Hailed by some as the primary reason for Scandinavia’s quality of life, general happiness, and societal harmony. Mocked by others as a method to suppress the masses. The law of Jante, ‘Janteloven’ in Norway and Denmark, ‘Jantelagen’ in Sweden, is a foundational pillar of Scandinavian society. Simply put, the law embodies the belief that no one is better than anyone else.
The spirit and premise of the law of Jante has existed in Scandinavian society for centuries. But it was the Norwegian-Danish author Aksel Sandemose that formalized the law in his satirical novel ‘A Fugitive Crosses His Tracks’ written in 1933. The book describes a fictional hometown of Jante, where everyone must conform:
The Ten rules of Jante according to Aksel Sandemose:
1.You’re not to think you are anything special.
2.You’re not to think you are as good as we are.
3.You’re not to think you are smarter than we are.
4.You’re not to imagine yourself better than we are.
5.You’re not to think you know more than we do.
6.You’re not to think you are more important than we are.
7.You’re not to think you are good at anything.
8.You’re not to laugh at us.
9.You’re not to think anyone cares about you.
10.You’re not to think you can teach us anything.
In modern Scandinavian society, the law of Jante can be summed up in one of two ways. For those who believe: it is a way of keeping everyone equal, a simple ideal that celebrates modesty and humbleness. But for those who don’t: it’s seen as social control that suppresses individuality.
For scientists who have spent time researching happiness, the law of Jante goes a long way to explain Scandinavian wellbeing. After all, if you set your sights on living an average life, any unexpected positive, no matter its relative size, will make you feel happy. With lower expectations, comes a lower threshold for being pleasantly surprised.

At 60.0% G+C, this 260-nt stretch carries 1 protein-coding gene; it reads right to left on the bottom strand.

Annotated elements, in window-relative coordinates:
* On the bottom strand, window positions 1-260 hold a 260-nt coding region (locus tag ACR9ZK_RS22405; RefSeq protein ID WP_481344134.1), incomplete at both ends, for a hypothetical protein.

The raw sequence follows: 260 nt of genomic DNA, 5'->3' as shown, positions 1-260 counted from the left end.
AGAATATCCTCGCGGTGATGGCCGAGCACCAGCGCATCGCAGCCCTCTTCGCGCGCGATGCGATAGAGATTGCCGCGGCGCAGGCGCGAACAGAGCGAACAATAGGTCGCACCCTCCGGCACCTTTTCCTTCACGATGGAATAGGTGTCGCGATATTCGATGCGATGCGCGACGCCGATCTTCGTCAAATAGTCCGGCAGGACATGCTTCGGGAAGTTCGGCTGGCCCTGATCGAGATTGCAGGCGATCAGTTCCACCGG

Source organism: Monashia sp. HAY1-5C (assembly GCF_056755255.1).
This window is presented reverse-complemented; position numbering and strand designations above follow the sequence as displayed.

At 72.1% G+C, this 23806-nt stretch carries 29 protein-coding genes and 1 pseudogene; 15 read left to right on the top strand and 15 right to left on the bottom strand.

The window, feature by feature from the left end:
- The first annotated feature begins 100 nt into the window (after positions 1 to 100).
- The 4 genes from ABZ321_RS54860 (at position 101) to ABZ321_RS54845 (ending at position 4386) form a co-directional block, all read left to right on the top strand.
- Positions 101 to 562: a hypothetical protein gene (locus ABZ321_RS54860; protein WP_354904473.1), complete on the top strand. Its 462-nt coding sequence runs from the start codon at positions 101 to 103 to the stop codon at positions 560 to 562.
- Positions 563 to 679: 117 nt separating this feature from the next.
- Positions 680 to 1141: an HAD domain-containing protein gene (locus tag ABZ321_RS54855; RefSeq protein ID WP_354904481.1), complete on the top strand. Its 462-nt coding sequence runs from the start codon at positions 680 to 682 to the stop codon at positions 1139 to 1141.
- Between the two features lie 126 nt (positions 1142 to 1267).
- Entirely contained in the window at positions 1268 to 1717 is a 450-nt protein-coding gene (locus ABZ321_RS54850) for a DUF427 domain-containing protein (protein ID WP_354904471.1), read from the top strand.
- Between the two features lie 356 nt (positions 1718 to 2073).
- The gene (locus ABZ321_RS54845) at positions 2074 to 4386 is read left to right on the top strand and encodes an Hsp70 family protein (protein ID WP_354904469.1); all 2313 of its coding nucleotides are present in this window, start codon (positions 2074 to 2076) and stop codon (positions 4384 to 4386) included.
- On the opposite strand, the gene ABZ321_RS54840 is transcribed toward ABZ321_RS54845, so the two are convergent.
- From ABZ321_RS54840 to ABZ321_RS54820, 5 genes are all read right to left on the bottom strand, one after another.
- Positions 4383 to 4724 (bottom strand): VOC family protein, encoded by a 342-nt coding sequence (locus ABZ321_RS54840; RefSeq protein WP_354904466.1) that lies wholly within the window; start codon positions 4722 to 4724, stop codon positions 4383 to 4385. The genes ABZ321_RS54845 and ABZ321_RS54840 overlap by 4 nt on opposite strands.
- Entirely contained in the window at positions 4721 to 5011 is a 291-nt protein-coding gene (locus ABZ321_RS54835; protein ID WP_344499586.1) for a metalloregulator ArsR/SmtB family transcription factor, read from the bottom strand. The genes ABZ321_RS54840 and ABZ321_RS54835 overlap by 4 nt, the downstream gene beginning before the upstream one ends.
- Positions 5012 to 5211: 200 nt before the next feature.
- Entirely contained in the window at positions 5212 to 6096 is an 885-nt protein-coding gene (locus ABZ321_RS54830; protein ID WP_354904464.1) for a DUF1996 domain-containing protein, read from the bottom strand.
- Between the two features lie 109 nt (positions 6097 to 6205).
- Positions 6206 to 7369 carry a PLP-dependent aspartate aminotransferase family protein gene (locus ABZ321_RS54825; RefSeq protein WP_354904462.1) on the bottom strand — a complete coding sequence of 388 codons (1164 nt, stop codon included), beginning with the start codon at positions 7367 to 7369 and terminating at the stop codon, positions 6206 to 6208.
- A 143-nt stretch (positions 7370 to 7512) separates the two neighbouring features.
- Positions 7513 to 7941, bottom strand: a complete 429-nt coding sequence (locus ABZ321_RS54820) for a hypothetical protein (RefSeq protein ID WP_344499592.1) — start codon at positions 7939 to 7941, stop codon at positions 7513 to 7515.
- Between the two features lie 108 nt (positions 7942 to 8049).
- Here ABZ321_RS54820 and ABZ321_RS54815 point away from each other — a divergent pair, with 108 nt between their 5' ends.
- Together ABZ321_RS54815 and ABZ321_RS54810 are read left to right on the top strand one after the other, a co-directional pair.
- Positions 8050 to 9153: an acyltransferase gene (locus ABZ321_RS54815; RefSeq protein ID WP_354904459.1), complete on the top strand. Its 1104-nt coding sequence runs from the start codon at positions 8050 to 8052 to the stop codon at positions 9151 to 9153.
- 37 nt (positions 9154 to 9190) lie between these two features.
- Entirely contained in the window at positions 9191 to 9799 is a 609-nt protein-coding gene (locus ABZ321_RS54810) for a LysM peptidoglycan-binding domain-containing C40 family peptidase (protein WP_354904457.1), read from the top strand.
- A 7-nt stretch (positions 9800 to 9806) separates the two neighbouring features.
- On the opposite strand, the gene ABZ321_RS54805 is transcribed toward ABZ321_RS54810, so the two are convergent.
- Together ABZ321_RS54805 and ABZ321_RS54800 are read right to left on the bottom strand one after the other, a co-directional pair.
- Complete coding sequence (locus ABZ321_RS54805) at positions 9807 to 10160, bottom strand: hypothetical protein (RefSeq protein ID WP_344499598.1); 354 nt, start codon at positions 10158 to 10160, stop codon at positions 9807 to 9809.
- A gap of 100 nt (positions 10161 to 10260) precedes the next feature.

Scandinavians are known for a stoic humbleness that the law of Jante has undoubtedly fostered. But the modern generation is rebelling. Fueled by social media, where everyone is posting about their perfect lives, the younger generation is breaking with tradition and becoming more confident talking about wealth and success.
But for those ignoring the law of Jante, there is a warning. In Aksel Sandemose’s book, there is an eleventh rule that becomes clear:
Perhaps you don’t think we know a few things about you?
Acting as a societal penal code, and offering a stern threat of unspecified consequences, the rule was a warning to all in the fictional town. But the reality is its real-life equivalents can be found today. No better example exists than the fact that in both Sweden and Norway tax information is made public each year. For citizens of each country, it is perfectly acceptable to investigate the financial records of anyone you choose. Each year as the information is made available newspapers and private citizens alike scramble to discover what celebrities, millionaires, and the neighbors have earned.
Break the law of Jante at your own risk – or move to the United States.